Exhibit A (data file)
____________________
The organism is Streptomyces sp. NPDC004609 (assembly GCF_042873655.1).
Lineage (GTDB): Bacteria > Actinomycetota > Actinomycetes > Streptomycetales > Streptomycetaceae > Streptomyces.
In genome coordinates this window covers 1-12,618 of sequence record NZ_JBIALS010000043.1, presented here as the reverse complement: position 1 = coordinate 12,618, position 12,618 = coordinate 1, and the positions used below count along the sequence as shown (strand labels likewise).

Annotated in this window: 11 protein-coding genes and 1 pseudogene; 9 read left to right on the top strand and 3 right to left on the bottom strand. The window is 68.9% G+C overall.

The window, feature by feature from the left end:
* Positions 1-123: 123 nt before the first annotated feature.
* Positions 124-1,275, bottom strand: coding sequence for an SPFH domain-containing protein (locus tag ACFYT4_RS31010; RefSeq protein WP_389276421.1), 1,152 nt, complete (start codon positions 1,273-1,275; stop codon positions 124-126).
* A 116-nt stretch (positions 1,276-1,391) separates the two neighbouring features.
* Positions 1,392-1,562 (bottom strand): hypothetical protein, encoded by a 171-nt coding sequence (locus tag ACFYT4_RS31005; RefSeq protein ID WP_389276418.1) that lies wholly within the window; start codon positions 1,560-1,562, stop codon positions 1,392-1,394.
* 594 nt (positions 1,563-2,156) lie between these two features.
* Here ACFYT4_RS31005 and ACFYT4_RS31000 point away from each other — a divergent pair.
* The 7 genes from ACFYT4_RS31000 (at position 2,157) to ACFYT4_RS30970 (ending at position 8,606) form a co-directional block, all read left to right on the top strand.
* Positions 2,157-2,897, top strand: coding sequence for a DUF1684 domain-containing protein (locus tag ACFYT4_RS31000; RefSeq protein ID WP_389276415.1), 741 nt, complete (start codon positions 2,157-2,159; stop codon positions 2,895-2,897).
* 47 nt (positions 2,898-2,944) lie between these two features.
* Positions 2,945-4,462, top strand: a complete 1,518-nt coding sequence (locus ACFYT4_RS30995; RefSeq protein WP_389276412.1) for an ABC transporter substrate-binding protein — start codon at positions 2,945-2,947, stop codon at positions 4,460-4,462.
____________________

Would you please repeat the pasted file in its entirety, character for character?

The organism is Streptomyces sp. NPDC004609 (assembly GCF_042873655.1).
Lineage (GTDB): Bacteria > Actinomycetota > Actinomycetes > Streptomycetales > Streptomycetaceae > Streptomyces.
In genome coordinates this window covers 1-12,618 of sequence record NZ_JBIALS010000043.1, presented here as the reverse complement: position 1 = coordinate 12,618, position 12,618 = coordinate 1, and the positions used below count along the sequence as shown (strand labels likewise).

Annotated in this window: 11 protein-coding genes and 1 pseudogene; 9 read left to right on the top strand and 3 right to left on the bottom strand. The window is 68.9% G+C overall.

The window, feature by feature from the left end:
* Positions 1-123: 123 nt before the first annotated feature.
* Positions 124-1,275, bottom strand: coding sequence for an SPFH domain-containing protein (locus tag ACFYT4_RS31010; RefSeq protein WP_389276421.1), 1,152 nt, complete (start codon positions 1,273-1,275; stop codon positions 124-126).
* A 116-nt stretch (positions 1,276-1,391) separates the two neighbouring features.
* Positions 1,392-1,562 (bottom strand): hypothetical protein, encoded by a 171-nt coding sequence (locus tag ACFYT4_RS31005; RefSeq protein ID WP_389276418.1) that lies wholly within the window; start codon positions 1,560-1,562, stop codon positions 1,392-1,394.
* 594 nt (positions 1,563-2,156) lie between these two features.
* Here ACFYT4_RS31005 and ACFYT4_RS31000 point away from each other — a divergent pair.
* The 7 genes from ACFYT4_RS31000 (at position 2,157) to ACFYT4_RS30970 (ending at position 8,606) form a co-directional block, all read left to right on the top strand.
* Positions 2,157-2,897, top strand: coding sequence for a DUF1684 domain-containing protein (locus tag ACFYT4_RS31000; RefSeq protein ID WP_389276415.1), 741 nt, complete (start codon positions 2,157-2,159; stop codon positions 2,895-2,897).
* 47 nt (positions 2,898-2,944) lie between these two features.
* Positions 2,945-4,462, top strand: a complete 1,518-nt coding sequence (locus ACFYT4_RS30995; RefSeq protein WP_389276412.1) for an ABC transporter substrate-binding protein — start codon at positions 2,945-2,947, stop codon at positions 4,460-4,462.